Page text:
Does Automation Testing Negate the Need for Manual Testing?

Does Automation Testing Negate the Need for Manual Testing?

Last updated on February 23rd, 2022 at 04:15 pm

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With the increase in automation testing and agile methodologies over the recent past, accompanied by the development of automation testing tools, an unspoken question often hangs in the air: is this the end of manual testing? 

Well, the short answer is: no. 

We’ll just see why.

First, let’s see what both these terms mean.

Manual testing takes place when testers execute test cases manually without the use of automated tools. On the other hand, automated testing is a software testing process in which specialized automation testing tools are used to perform a task. 

Now let’s delve deeper into why the rise in automation does not put an end to manual testing.

  1. Human effort will still be required 

At the end of the day, humans still have a significant role to play when it comes to software testing. While automated testing tools can handle testing for the most part, human effort is still required to verify certain tasks and see if everything is up to the mark—while also taking relevant action to fix a situation if testing has gone wrong. Machines and testing equipment/devices can only perform according to a given set of instructions or code, but humans have the ability to modify and adapt according to the scenario at hand. 

  1. Bug detection 

Detecting and fixing bugs and defects is better when left to manual testing. Testers can do exploratory testing to keep track of these defects and take measures to fix them accordingly. These bugs might be missed while performing automation testing. Testers can make use of defect management tools to track and work on resolving bugs and defects. 

Kualitee has a built-in defect management module that can be used with your testing process and even by itself as an issue tracking tool—this allows you to catch bugs and defects easily.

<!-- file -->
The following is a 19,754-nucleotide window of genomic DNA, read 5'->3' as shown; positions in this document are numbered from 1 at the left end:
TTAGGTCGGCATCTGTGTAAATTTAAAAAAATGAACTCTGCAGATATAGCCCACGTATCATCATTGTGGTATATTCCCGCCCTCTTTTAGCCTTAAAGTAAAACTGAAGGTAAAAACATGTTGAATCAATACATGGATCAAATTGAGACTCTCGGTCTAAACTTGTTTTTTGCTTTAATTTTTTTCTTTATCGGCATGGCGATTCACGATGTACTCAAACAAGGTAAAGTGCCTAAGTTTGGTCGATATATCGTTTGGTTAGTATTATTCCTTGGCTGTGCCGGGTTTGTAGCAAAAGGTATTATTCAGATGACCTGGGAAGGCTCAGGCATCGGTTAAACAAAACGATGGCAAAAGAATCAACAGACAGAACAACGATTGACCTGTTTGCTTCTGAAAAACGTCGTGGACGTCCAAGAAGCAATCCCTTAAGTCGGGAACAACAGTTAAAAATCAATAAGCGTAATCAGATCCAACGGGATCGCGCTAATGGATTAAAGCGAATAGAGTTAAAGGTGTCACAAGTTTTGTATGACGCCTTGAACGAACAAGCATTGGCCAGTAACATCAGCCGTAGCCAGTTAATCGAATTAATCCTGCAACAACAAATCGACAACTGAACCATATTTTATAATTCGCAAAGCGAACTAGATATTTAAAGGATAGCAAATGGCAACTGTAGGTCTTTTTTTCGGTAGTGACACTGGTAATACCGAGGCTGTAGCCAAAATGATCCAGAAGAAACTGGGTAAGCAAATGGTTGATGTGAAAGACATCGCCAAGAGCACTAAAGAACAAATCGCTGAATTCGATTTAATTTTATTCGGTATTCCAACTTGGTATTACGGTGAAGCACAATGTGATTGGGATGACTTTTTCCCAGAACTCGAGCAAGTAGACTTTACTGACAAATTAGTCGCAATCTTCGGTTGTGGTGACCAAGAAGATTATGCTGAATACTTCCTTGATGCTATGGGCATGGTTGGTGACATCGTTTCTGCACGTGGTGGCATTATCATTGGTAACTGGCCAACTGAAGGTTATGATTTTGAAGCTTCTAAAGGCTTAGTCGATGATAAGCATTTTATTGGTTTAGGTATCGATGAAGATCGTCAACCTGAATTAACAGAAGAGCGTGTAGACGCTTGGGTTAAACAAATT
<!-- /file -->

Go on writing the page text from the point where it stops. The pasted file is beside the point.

1. Cost of automation 

Automation tools can be pricey, as added to them are also infrastructure and operational costs. While well-established testing companies would be able to handle these expenses, they might be too much for small testing businesses. However, do keep in mind that while the initial cost of automation testing tools may seem high, it can relieve you of other costs in the testing process e.g. the need for multiple code revisions. 

  1. Changing test scripts 

Making changes to, or debugging, the test script is not at all an easy process. Errors in the test scripts can have a massive impact on your testing project. Also keeping in mind is the idea that with the increase in agile methodologies, changes in product flow would be very likely, which would enhance the need for test scripts to be written again and again. 

  1. Specialized knowledge required  

Not everyone can perform automated testing—a special skillset is required to do it well and according to the requirements. In manual testing, no programming knowledge is needed, unlike in automation testing in which every tool is equipped with a programming language to write test scripts. This necessitates the need for the tester to have a know-how of programming language so he or she can handle the test scripts effectively. 


Both manual and automated testing have their benefits and drawbacks—and their respective place in the testing world. Both are important and perform certain tasks that the other type of testing may not be able to. The good news is that Kualitee supports both manual and automation testing. 

Hence, even though automation testing may be on the rise and the form of testing that many companies would be choosing to adapt to, this does not take away the importance of manual testing.  

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